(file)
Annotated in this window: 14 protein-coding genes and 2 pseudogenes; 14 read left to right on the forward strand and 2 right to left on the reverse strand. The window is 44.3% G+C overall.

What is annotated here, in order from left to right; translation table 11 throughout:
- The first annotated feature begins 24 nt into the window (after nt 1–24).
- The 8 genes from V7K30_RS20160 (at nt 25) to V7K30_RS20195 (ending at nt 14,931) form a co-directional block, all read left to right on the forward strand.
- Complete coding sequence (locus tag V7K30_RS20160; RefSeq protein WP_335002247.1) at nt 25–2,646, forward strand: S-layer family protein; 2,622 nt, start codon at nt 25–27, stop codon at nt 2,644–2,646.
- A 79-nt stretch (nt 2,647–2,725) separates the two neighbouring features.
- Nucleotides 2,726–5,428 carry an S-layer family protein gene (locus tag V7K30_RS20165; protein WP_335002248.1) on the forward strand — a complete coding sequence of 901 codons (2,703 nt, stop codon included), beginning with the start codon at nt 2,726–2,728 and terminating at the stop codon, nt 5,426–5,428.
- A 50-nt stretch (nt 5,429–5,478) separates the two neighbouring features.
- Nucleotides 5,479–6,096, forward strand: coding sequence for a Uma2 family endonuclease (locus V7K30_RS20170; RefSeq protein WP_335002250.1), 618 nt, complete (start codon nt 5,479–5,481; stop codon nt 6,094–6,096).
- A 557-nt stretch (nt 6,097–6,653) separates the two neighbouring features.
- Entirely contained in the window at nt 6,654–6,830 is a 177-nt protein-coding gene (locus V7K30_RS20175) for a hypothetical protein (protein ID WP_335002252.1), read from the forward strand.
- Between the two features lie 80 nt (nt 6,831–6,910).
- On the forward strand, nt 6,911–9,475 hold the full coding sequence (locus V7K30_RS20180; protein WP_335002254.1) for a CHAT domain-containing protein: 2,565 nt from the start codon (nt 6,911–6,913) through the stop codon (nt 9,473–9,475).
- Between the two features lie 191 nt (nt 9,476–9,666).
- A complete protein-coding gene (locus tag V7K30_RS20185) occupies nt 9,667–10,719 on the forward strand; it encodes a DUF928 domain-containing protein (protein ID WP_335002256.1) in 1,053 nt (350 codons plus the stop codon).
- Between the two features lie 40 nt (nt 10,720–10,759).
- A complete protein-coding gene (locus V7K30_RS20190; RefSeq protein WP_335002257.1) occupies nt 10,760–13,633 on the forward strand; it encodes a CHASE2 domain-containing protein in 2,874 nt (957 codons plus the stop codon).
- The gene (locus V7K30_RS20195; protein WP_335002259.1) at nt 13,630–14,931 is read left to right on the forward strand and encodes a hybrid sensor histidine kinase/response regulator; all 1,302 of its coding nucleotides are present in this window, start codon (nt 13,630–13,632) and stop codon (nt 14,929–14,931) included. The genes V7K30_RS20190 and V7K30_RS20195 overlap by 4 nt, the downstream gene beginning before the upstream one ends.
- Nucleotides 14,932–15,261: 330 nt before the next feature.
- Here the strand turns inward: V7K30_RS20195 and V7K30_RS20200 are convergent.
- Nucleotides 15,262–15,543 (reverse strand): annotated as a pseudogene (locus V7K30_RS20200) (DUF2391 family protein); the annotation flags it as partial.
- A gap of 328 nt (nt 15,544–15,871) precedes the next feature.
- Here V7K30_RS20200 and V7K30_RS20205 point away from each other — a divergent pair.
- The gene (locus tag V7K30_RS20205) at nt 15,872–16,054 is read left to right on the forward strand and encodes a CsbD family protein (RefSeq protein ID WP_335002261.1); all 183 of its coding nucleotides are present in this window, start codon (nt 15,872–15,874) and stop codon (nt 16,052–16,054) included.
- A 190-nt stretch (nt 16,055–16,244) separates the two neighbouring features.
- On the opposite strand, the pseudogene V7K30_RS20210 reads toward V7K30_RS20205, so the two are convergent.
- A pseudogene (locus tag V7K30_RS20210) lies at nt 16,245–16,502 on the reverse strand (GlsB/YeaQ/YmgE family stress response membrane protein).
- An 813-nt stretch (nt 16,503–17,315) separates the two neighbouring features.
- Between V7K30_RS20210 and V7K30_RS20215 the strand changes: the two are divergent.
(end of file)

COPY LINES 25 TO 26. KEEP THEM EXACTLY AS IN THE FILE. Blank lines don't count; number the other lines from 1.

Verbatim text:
- A 190-nt stretch (nt 16,055–16,244) separates the two neighbouring features.
- On the opposite strand, the pseudogene V7K30_RS20210 reads toward V7K30_RS20205, so the two are convergent.